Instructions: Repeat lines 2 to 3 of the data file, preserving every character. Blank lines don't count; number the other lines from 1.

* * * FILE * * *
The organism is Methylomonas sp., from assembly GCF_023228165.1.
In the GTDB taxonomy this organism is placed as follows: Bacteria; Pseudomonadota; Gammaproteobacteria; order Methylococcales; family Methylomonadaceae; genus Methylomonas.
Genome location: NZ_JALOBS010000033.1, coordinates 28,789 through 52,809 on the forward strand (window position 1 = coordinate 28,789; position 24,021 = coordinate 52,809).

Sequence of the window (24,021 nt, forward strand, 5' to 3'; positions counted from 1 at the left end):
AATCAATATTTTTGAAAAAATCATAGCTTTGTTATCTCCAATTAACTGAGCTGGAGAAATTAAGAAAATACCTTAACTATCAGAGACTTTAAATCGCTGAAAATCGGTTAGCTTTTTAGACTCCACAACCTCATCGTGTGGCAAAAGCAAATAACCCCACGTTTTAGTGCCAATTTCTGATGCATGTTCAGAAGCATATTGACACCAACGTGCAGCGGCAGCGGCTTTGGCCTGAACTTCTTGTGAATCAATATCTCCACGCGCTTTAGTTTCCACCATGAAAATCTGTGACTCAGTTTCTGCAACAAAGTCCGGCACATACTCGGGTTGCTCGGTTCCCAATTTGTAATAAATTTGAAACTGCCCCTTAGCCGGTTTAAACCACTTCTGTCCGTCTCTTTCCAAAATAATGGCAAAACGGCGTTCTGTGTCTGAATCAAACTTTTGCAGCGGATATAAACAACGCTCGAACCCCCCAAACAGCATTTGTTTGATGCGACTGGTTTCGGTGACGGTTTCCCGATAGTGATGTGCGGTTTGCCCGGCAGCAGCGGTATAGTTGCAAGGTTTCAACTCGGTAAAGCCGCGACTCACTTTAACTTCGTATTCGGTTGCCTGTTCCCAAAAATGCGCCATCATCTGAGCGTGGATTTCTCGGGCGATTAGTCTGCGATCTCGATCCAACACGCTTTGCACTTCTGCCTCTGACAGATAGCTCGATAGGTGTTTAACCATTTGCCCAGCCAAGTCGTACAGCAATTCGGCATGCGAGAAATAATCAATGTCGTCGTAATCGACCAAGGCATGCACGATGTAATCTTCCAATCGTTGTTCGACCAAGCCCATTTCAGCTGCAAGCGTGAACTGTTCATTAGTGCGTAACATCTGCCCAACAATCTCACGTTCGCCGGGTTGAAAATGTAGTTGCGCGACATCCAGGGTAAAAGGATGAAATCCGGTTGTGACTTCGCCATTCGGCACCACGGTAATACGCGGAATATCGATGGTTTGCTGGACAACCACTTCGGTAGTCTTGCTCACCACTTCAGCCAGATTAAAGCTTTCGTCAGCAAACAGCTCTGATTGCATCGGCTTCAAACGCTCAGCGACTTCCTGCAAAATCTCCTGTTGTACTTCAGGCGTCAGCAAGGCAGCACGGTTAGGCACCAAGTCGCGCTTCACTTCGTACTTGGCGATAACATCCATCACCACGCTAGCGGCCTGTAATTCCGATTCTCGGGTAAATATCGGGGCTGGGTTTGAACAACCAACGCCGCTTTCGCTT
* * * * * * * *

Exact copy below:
In the GTDB taxonomy this organism is placed as follows: Bacteria; Pseudomonadota; Gammaproteobacteria; order Methylococcales; family Methylomonadaceae; genus Methylomonas.
Genome location: NZ_JALOBS010000033.1, coordinates 28,789 through 52,809 on the forward strand (window position 1 = coordinate 28,789; position 24,021 = coordinate 52,809).